Subject: Re: Fun with Limits
To: None <email@example.com>
From: Chris G. Demetriou <firstname.lastname@example.org>
Date: 02/08/2001 11:08:00
> When a process image is exec'ed, it's address space
> is constructed based, not on the current soft limits,
> nor the current hard limits, but those constants.
> So if that architecture allows 1GB for the stack
> size, 1GB of address space is reserved for the stack,
> even if the limits currently allow for only 2MB.
As I recall, the direct use of hard limits is (in a limited way) for
the data segment, and (in a more serious way) for the stack.
Text size limit is checked against the executable; as i recall the the
limits doesn't matter except in determining if the executable can be
Max Data size is used to select locations for data mmap'd without an
address preference. So the space covered by the max data size
starting at the data segment won't typically be used, but can be by
fixed address mapping requests. It's not _turly_ reserved.
However, for stack, the space actually really is reserved -- the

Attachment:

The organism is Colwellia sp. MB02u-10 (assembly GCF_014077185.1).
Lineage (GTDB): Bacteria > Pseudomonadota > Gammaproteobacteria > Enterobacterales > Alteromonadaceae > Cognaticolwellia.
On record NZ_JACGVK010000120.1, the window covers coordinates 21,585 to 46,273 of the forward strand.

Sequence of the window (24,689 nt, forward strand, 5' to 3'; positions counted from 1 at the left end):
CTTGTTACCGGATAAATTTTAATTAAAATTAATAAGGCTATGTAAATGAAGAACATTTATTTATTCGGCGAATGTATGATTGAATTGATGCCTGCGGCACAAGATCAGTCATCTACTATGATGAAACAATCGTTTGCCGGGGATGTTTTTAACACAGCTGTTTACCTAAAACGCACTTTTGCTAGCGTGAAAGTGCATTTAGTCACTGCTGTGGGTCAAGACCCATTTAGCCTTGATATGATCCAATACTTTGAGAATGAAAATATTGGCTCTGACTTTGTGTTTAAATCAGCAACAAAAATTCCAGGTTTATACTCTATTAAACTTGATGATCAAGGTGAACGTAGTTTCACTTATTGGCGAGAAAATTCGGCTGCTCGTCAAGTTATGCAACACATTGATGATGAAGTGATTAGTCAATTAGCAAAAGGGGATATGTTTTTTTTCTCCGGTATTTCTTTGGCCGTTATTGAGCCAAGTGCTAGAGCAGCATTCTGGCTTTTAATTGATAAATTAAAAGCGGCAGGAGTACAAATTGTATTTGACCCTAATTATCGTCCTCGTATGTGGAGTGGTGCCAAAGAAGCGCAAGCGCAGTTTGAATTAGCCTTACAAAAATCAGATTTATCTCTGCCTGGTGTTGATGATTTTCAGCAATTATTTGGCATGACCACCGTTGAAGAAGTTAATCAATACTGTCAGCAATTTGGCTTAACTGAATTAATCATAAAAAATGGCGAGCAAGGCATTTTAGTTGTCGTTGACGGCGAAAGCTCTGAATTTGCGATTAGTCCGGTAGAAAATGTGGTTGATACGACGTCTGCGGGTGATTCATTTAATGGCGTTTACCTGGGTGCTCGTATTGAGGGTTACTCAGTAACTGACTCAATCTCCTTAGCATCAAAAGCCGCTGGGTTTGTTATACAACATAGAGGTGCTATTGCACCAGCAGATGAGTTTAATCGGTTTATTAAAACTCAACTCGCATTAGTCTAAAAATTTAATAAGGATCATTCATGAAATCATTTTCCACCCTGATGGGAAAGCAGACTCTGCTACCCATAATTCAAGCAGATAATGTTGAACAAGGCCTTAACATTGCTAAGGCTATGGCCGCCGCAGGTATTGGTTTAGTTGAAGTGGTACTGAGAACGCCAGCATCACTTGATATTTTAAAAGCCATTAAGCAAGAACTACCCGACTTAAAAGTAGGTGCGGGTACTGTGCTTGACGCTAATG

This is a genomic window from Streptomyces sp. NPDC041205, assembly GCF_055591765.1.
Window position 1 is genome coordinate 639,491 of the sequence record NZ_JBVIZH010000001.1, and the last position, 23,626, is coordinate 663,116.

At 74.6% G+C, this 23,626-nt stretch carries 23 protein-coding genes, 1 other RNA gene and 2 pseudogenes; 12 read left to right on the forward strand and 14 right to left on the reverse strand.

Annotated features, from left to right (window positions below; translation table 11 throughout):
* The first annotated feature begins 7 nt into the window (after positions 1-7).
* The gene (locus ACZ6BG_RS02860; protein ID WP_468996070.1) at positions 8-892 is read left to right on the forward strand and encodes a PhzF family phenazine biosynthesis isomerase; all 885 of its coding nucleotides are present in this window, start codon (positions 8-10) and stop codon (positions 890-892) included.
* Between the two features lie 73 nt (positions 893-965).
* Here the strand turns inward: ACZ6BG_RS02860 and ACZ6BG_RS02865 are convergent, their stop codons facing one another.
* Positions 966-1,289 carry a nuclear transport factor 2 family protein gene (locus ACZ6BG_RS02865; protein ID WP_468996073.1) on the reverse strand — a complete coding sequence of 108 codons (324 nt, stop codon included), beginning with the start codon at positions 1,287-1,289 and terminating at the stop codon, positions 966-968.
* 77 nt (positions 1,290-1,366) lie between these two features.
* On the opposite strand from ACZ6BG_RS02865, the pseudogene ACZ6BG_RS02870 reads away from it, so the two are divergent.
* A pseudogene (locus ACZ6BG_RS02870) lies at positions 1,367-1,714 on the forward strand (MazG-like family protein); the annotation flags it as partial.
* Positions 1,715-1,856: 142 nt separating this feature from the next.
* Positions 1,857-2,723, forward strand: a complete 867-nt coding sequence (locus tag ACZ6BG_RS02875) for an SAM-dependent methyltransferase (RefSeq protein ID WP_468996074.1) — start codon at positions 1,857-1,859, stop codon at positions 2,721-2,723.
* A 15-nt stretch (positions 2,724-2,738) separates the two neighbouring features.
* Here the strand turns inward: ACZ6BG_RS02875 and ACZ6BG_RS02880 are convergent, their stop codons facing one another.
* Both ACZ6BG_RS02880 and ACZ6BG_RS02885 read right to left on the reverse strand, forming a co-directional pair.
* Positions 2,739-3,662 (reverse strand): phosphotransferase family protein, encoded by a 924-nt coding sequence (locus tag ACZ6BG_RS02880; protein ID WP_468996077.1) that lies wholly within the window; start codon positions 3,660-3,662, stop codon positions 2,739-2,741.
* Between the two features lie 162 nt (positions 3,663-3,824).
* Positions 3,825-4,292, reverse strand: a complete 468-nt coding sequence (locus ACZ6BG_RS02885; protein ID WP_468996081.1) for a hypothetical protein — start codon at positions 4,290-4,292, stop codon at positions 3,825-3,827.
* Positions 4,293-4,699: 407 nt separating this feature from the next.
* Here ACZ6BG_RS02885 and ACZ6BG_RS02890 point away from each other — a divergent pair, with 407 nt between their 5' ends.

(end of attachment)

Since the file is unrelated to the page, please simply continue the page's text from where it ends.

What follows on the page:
currently available chunk, and the part between that and the hard
I don't recall the reasoning behind that -- it's been a fair number of
years since I looked at the code, and they've been busy years. 8-)
I seem to recall that it's related to the method and requirements for
what happens when you actually hit the soft stack limit.
Anyway, the point of this is:
(1) text size limit can pretty much be increased arbitrarily.
(2) data size limit presents a bit of a problem, because if it's _too_
large mmap-non-fixed mappings will have a hard time being satisfied
(in fact, IIRC, the mmap code won't _ever_ place non-fixed mappings in
(3) the stack size limits present a real problem, but I don't remember
what it is. 8-)